Hezekiah’s dad, Ahaz, had not been a good king. He had not done what was right in the eyes of the Lord his God, and had even sacrificed his son (presumably Hezekiah’s brother) as a burnt offering – see 2 Ki 16:2-4. Thankfully Hezekiah didn’t follow in his father’s footsteps. He ‘did what was right in the eyes of the Lord’; in particular, he removed high places, smashed sacred stones, cut down Asherah poles and broke into pieces Moses’ bronze snake (Num 21). Why? Because he was concerned that his people should worship the Lord correctly, in accordance with what was set out in the commands the Lord had given Moses. Even today, we must guard against the idea that ‘anything goes’ in worship. Worship must always be centred on, and consistent with, the glory and grace of God. It is not something we do primarily for our enjoyment, but for his glory. Every aspect of our worship, everything we do and everything we sing, must be for his glory, drawing attention to his character, his loving holiness, his grace in Christ. If it’s not God-honouring and Christ-centred, it’s not worship, and it may need to be removed, smashed, cut down or broken into pieces, no matter how enjoyable or exciting we may find it. Now, true worship will often be enjoyable and exciting, but our prime motivation must always be God’s glory rather than our pleasure or enjoyment. Worship must always flow from our understanding, appreciation and experience of God’s goodness. Our feelings and emotions should never be the chief motivation for our worship; we do not worship because of how we feel, but because he is worthy.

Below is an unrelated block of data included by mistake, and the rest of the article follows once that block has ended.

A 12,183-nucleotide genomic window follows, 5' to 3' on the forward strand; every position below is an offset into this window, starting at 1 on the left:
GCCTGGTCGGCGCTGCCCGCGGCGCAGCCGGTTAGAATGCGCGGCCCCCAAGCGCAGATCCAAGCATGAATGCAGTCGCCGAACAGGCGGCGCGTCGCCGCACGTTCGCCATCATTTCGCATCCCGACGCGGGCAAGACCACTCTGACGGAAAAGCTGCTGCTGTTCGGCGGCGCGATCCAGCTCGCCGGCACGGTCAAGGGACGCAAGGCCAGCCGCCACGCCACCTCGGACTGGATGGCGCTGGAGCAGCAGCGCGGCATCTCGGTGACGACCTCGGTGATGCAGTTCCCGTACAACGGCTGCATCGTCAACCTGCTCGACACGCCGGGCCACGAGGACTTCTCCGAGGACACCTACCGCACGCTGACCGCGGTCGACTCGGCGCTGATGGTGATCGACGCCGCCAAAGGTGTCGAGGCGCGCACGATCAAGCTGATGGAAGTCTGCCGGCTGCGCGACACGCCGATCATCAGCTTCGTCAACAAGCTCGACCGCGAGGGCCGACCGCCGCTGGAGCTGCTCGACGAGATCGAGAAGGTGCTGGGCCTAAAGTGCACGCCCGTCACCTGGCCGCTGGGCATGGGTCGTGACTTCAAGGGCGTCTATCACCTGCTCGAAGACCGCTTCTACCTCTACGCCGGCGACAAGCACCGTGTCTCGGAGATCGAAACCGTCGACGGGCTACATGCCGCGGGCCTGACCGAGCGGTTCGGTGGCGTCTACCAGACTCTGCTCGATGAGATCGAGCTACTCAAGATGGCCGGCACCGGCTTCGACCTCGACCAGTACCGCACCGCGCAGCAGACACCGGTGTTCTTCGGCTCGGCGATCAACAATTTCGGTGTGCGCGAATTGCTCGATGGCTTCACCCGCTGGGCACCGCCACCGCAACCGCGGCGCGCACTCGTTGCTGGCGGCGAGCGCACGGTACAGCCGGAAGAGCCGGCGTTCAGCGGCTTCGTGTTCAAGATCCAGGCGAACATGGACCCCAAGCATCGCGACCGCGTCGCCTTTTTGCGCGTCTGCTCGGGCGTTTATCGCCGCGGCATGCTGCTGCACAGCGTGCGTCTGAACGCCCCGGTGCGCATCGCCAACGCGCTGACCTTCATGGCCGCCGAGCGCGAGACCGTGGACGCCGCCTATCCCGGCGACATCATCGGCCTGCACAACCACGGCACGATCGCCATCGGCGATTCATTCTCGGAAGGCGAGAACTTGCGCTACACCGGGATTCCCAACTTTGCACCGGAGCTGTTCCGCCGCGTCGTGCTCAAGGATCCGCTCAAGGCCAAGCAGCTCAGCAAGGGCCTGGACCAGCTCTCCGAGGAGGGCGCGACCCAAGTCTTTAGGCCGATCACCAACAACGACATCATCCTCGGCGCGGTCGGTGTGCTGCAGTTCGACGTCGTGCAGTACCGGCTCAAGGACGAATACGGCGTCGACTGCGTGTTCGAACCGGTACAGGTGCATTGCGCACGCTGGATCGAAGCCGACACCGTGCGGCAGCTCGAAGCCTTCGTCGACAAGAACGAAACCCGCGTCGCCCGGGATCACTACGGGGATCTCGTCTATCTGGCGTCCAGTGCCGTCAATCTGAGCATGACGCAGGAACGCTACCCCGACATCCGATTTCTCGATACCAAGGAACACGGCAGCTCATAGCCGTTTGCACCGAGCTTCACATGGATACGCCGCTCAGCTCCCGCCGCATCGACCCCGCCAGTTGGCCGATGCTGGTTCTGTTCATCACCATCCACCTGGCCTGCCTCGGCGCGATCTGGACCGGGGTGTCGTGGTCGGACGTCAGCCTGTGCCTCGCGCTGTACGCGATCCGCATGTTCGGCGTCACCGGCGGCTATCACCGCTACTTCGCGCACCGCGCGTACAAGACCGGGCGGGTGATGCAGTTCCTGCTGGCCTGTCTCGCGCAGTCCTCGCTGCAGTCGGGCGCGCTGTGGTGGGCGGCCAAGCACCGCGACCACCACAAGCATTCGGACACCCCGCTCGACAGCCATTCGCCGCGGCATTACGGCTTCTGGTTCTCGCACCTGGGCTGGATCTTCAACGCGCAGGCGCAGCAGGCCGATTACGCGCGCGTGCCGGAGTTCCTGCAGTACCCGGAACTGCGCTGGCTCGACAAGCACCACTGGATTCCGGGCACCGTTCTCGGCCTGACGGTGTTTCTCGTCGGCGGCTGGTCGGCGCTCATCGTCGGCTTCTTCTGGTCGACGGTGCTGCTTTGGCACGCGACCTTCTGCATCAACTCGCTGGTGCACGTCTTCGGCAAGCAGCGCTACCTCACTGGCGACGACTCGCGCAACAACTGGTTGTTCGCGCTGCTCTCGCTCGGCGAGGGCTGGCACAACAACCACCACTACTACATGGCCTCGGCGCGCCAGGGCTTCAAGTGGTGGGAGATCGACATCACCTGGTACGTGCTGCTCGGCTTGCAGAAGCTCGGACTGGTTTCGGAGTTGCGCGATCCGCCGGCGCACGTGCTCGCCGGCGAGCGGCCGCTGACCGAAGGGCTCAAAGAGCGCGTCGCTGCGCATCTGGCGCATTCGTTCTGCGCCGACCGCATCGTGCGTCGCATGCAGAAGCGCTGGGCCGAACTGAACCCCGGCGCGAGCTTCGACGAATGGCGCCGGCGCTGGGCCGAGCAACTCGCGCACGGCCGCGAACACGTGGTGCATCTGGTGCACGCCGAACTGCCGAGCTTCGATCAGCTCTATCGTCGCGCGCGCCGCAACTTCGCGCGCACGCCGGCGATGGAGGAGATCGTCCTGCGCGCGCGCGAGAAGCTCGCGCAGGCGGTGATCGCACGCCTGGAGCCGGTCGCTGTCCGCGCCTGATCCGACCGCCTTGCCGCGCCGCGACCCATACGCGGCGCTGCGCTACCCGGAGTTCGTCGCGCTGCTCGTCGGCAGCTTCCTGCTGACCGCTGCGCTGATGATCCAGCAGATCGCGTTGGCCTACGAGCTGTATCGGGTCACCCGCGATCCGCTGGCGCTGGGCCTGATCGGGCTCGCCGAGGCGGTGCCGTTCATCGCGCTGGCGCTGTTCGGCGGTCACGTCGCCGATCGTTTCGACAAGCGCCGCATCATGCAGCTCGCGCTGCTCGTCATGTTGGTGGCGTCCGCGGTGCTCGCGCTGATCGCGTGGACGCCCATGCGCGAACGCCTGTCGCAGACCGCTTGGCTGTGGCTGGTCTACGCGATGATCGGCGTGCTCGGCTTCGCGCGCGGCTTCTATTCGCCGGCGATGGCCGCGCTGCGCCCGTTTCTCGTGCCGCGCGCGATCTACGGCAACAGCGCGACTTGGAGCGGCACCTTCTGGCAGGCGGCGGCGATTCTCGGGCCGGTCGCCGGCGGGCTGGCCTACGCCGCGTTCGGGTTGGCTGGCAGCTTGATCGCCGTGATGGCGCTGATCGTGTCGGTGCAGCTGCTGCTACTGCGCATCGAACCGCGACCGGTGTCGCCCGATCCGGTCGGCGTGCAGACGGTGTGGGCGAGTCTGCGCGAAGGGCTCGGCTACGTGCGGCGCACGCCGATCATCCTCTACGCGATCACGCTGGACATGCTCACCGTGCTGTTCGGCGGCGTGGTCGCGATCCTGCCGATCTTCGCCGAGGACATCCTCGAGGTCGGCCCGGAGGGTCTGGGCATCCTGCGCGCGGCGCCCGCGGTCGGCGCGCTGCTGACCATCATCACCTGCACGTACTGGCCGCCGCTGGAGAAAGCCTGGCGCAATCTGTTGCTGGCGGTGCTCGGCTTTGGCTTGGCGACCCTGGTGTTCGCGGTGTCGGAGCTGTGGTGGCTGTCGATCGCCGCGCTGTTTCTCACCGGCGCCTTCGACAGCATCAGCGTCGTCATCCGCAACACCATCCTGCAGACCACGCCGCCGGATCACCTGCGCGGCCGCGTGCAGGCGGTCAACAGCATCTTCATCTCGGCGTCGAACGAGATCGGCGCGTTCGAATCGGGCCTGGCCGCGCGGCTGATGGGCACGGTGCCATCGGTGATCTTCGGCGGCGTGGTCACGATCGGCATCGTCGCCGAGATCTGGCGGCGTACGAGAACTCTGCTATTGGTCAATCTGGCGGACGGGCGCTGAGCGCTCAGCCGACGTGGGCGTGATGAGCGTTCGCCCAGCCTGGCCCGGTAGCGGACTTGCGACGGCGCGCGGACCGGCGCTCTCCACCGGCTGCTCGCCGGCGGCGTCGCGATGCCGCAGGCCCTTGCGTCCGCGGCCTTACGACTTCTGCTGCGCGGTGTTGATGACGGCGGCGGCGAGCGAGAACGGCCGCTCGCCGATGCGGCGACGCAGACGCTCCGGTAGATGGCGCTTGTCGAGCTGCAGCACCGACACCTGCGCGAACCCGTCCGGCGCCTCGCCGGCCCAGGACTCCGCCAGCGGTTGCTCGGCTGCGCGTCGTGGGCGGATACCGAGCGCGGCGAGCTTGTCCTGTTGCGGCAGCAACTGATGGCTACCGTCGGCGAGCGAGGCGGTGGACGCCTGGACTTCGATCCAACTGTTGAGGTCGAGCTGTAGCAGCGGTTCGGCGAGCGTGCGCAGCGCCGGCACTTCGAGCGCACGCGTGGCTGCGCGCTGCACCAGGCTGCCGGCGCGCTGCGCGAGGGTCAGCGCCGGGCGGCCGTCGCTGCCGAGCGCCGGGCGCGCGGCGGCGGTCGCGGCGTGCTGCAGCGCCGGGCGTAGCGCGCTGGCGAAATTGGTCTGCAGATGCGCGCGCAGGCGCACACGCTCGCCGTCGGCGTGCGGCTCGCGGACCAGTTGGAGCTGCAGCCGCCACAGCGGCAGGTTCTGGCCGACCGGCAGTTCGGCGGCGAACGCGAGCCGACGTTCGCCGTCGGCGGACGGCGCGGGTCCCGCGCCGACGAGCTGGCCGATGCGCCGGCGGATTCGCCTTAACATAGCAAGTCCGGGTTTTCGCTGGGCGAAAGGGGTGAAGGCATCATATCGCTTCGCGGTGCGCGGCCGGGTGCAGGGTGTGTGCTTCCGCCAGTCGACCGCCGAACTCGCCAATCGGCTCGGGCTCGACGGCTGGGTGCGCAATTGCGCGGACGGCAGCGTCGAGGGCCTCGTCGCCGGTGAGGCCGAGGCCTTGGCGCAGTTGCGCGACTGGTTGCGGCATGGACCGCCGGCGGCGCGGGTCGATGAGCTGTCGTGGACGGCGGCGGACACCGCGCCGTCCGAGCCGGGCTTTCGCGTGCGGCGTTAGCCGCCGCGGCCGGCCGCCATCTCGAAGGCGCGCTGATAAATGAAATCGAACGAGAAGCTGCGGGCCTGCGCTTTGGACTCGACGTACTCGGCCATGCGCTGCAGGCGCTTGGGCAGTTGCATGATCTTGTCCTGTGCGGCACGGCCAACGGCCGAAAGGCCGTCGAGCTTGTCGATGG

Hezekiah’s concern for true worship wasn’t merely a theological principle; it flowed out of his relationship with God. He ‘trusted in the Lord’ (v5), he was confident that God was trustworthy and reliable. He ‘held fast to the Lord, and did not stop following him’, walking faithfully in obedience to the Lord’s commands (v6). The Lord was with him, and gave him success (v7), not as a reward for his trust and obedience, but rather the Lord’s presence and blessing were the heart and the foundation of his trust and obedience. Hezekiah trusted in the Lord because he knew he was with him; he walked obediently with the Lord who had already blessed him, and would continue to do so.
Similarly, our worship must flow out of our relationship with God; our relationship with God should lead us to worship the one who is present with us and who lives within us by his Spirit, the one who is reliable, trustworthy and faithful. Sometimes we may not feel like worshipping, but we must remember that he is always worthy, always loving, always gracious.
Posted by: Andy Moyle
On: 10th Apr, 2020 at 5:59 am